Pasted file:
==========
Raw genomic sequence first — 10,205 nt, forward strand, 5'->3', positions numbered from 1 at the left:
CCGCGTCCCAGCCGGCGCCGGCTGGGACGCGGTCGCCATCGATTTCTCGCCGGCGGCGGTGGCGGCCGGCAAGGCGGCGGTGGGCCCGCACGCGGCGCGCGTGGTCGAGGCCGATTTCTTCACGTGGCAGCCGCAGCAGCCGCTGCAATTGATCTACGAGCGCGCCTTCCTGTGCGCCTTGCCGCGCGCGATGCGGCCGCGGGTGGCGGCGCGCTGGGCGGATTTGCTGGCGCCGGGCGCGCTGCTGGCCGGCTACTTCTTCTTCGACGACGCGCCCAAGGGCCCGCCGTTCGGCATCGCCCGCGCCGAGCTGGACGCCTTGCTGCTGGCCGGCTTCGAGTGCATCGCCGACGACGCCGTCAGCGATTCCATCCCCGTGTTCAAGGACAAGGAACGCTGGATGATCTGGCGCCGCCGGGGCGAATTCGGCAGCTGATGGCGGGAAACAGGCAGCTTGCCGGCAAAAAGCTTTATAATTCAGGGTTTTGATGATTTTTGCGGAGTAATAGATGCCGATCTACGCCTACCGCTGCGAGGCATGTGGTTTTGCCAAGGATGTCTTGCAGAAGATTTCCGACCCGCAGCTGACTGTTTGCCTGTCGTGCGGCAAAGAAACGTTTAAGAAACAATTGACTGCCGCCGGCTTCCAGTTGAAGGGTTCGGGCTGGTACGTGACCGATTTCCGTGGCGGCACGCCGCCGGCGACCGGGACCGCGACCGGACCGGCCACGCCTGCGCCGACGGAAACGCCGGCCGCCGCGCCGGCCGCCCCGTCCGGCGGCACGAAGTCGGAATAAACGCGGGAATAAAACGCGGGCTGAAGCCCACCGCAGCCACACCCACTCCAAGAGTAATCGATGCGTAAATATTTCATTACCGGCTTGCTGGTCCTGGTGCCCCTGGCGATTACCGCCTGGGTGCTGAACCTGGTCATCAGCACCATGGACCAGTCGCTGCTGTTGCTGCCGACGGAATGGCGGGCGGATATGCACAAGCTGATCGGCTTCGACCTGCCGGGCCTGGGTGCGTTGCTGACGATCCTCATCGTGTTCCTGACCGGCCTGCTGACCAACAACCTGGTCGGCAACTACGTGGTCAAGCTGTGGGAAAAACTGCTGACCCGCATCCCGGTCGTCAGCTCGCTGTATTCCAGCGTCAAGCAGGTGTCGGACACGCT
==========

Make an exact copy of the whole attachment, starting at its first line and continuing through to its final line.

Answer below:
Raw genomic sequence first — 10,205 nt, forward strand, 5'->3', positions numbered from 1 at the left:
CCGCGTCCCAGCCGGCGCCGGCTGGGACGCGGTCGCCATCGATTTCTCGCCGGCGGCGGTGGCGGCCGGCAAGGCGGCGGTGGGCCCGCACGCGGCGCGCGTGGTCGAGGCCGATTTCTTCACGTGGCAGCCGCAGCAGCCGCTGCAATTGATCTACGAGCGCGCCTTCCTGTGCGCCTTGCCGCGCGCGATGCGGCCGCGGGTGGCGGCGCGCTGGGCGGATTTGCTGGCGCCGGGCGCGCTGCTGGCCGGCTACTTCTTCTTCGACGACGCGCCCAAGGGCCCGCCGTTCGGCATCGCCCGCGCCGAGCTGGACGCCTTGCTGCTGGCCGGCTTCGAGTGCATCGCCGACGACGCCGTCAGCGATTCCATCCCCGTGTTCAAGGACAAGGAACGCTGGATGATCTGGCGCCGCCGGGGCGAATTCGGCAGCTGATGGCGGGAAACAGGCAGCTTGCCGGCAAAAAGCTTTATAATTCAGGGTTTTGATGATTTTTGCGGAGTAATAGATGCCGATCTACGCCTACCGCTGCGAGGCATGTGGTTTTGCCAAGGATGTCTTGCAGAAGATTTCCGACCCGCAGCTGACTGTTTGCCTGTCGTGCGGCAAAGAAACGTTTAAGAAACAATTGACTGCCGCCGGCTTCCAGTTGAAGGGTTCGGGCTGGTACGTGACCGATTTCCGTGGCGGCACGCCGCCGGCGACCGGGACCGCGACCGGACCGGCCACGCCTGCGCCGACGGAAACGCCGGCCGCCGCGCCGGCCGCCCCGTCCGGCGGCACGAAGTCGGAATAAACGCGGGAATAAAACGCGGGCTGAAGCCCACCGCAGCCACACCCACTCCAAGAGTAATCGATGCGTAAATATTTCATTACCGGCTTGCTGGTCCTGGTGCCCCTGGCGATTACCGCCTGGGTGCTGAACCTGGTCATCAGCACCATGGACCAGTCGCTGCTGTTGCTGCCGACGGAATGGCGGGCGGATATGCACAAGCTGATCGGCTTCGACCTGCCGGGCCTGGGTGCGTTGCTGACGATCCTCATCGTGTTCCTGACCGGCCTGCTGACCAACAACCTGGTCGGCAACTACGTGGTCAAGCTGTGGGAAAAACTGCTGACCCGCATCCCGGTCGTCAGCTCGCTGTATTCCAGCGTCAAGCAGGTGTCGGACACGCT